Yoshitoshi's first painting appeared in 1853, then he produced nothing new for a long time, this may be due to the illness contracted by his master Kuniyoshi during his last years. Although his life was difficult after Kuniyoshi's death in 1861, he worked hard; 44 works were known in 1862.

    In his early works, there are a good number of extremely violent and morbid scenes, perhaps reflecting the anarchy and violence of Japan all around him, which had happened simultaneously with the collapse of the feudal system. established by the Tokugawa shoguns as well as the impact of the West. During this period, his notoriety continued to grow, and, from 1869, he was considered one of the best painters of prints in Japan.

    In 1873 he began to produce many works. Newspapers suddenly appeared in the wake of modernization, and Yoshitoshi was hired to produce paintings in one of them.

    From then on, the art of prints was in a difficult situation. All the great printmakers of the first half of the century, Hiroshige, Kunisada Utagawa, and Kuniyoshi, were dead, and this art form was dying out in the confusion of Japanese modernism. Yoshitoshi insisted on high production standards and helped to temporarily save it from degeneration.

    The last years of his life were among the most productive, with his great series One Hundred Aspects of the Moon (1885-1892), and New Forms of Thirty-Six Ghosts (1889-1892), as well as some masterful triptychs on actors and Kabuki theater scenes.

    During this period he also cooperated with his friend, the actor Danjūrō, and others in an attempt to rescue some of the traditional Japanese arts.

  • Utagawa Hiroshige

    Utagawa Hiroshige, whose birth name is Hiroshige Ando, ​​born in 1797 in Edo and died on October 12, 1858 in Edo, is a Japanese designer, engraver and painter. It is distinguished by series of prints on Mount Fuji and Edo, evocatively drawing the landscapes and atmosphere of the city, taking up moments of daily life in the city before its transformation in the Meiji era. (1868-1912).

    A prolific author, active between 1818 and 1858, he created a body of work made up of more than 5,400 prints.

    He is with Hokusai, with whom he is often compared, one of the last very great names in ukiyo-e and, in particular, in landscape printing, which he will have taken to an unequaled peak before the decline xylography in Japan.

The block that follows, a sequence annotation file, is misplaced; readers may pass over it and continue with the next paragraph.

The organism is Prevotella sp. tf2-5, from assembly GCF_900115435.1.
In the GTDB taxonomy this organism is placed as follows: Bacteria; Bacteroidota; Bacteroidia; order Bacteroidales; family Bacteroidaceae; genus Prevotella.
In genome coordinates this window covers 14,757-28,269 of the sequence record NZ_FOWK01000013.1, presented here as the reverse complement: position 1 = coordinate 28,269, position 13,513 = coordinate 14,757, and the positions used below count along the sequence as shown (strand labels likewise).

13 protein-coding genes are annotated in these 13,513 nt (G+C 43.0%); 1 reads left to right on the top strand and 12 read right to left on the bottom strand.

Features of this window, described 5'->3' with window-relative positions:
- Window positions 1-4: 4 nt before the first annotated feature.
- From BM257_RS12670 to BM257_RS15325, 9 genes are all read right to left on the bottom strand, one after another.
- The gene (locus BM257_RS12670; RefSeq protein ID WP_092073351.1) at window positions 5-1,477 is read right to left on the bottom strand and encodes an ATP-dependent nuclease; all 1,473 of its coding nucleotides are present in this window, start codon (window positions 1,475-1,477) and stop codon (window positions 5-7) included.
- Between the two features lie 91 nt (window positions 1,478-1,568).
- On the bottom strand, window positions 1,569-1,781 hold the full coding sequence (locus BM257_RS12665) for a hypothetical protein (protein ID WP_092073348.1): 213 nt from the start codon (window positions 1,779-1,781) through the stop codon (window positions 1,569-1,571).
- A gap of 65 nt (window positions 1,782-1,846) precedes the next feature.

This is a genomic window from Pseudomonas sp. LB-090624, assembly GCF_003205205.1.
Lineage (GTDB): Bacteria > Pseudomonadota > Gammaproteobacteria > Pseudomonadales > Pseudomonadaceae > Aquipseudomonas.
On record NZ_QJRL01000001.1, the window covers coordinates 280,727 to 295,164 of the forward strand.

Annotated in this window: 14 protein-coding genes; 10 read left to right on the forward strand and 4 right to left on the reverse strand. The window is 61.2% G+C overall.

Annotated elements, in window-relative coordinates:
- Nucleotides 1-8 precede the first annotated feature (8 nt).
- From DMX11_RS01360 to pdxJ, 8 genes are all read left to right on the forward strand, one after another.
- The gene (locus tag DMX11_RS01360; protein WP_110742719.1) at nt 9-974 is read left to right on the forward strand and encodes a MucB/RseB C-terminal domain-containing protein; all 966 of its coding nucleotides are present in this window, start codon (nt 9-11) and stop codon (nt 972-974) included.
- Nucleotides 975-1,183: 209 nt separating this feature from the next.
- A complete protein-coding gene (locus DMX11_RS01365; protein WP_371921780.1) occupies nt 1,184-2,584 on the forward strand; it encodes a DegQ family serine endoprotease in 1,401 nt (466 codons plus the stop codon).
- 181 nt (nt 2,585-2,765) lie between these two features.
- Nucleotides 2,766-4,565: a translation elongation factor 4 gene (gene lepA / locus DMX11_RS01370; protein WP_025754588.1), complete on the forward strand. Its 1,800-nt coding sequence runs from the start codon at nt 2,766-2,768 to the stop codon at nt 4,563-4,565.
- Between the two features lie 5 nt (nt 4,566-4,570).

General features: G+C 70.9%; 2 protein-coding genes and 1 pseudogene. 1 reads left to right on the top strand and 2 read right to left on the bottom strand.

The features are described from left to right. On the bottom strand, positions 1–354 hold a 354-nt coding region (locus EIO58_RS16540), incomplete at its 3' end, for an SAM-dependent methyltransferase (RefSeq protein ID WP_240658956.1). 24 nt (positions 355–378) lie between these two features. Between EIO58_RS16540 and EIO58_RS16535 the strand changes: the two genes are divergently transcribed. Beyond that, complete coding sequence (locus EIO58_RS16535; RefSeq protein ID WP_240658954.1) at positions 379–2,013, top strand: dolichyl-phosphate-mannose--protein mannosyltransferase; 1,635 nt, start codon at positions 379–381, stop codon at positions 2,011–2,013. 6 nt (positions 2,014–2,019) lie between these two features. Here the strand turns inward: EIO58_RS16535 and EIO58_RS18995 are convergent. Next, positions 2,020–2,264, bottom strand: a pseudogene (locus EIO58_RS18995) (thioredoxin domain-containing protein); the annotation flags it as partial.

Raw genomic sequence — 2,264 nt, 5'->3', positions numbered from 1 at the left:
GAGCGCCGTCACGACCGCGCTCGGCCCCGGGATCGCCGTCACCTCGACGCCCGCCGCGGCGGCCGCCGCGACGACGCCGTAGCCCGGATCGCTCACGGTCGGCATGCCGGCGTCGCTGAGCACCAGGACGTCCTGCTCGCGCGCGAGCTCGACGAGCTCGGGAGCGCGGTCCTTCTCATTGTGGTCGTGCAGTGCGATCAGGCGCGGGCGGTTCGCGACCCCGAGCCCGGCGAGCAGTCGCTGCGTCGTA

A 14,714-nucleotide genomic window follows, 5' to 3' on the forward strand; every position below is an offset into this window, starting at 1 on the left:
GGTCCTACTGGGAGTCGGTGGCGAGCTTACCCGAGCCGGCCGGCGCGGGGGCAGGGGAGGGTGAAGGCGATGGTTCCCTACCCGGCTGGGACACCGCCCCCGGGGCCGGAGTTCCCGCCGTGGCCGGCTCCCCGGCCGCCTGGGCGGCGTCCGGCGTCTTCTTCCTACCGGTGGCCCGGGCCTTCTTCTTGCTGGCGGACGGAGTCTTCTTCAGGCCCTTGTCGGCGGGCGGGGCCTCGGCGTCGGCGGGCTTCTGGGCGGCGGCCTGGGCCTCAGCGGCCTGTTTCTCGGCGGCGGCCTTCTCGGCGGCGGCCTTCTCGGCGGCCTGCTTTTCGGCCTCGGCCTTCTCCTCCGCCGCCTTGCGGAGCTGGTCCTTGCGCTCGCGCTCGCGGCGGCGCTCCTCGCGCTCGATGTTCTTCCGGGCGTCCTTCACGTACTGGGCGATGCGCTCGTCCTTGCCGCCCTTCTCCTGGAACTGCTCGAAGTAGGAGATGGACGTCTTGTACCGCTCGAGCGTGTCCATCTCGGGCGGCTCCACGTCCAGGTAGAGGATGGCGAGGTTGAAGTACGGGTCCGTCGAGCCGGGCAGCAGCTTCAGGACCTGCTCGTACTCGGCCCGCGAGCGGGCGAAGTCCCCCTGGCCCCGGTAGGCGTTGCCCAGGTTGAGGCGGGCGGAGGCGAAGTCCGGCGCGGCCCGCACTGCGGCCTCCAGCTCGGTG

His most famous series, the Hundred Views of Edo, The Sixty-nine Stations of Kiso Kaidō and especially The Fifty-three Stations of Tōkaidō, rival in notoriety Hokusai's famous series, The Thirty-six Views of Mount Fuji ( which is probably the most famous Japanese print, The Great Wave off Kanagawa).

    However, Hiroshige's style is quite different from Hokusai's.

    Hiroshige makes himself the humble interpreter of nature, who, using the crude means of wood engraving, knows how to express as through "an enchanted window" the delicate transparencies of the atmosphere over the seasons, in landscapes where man is always present. The composition of his works is striking, characterized by a subtle mastery of bold colors – with a dominance of green and blue. His sense of the foreground will be taken up later by Degas, and we will find it in photography.

    Shortly after the forced reopening of Japan to exchanges with the West, it was mainly through the work of Hiroshige that around 1870 the world discovered the astonishing originality of the graphic arts in this country. Japonism will have a determining influence on the impressionist painters and then on Art Nouveau.

  • Kitagawa Utamaro

    Kitagawa Utamaro (喜多川 歌麿) c. 1753 - October 31, 1806 was a Japanese painter, specializing in ukiyo-e. He is particularly known for his depictions of beautiful women (bijin-ga), but his work also includes many nature and animal scenes, as well as erotic albums (shunga).

    His work reached the West in the 19th century where it met with great success. He particularly influenced the Impressionists with his bold framing and the graphic design of his prints. He was then known as "Outamaro," a transposition according to the French spelling of the pronunciation of his name (a spelling that was adopted at the time in some other Western countries).

    He was nicknamed in 1891 by Edmond de Goncourt "the painter of green houses" (brothels), even though only a third of the very many prints known to be by him were actually devoted to the Yoshiwara (source wikidépia).

  • Hashiguchi Goyō

    Hashiguchi Kiyoshi was born in 1880 in Kagoshima. His father, Hashiguchi Kanemizu, was a samurai and amateur painter in the Shijo style. His father hired a painting teacher Kano in 1899 when Kiyoshi was ten years old. Kiyoshi then entered the Tokyo School of Fine Arts, from which he graduated, top of his class, in 1905. It was then that he chose the pseudonym Goyo, in reference to the five needle pine trees in his father's garden, which he was particularly fond of.

    The first commission he was given was the illustration and layout of Sōseki Natsume's novel I am a Cat in 1905. Subsequently, he was brought in to illustrate other books by Futabatei Shimei, Roan Uchida, Sōhei Morita, Jun'ichirō Tanizaki, Nagai Kafu and Kyōka Izumi.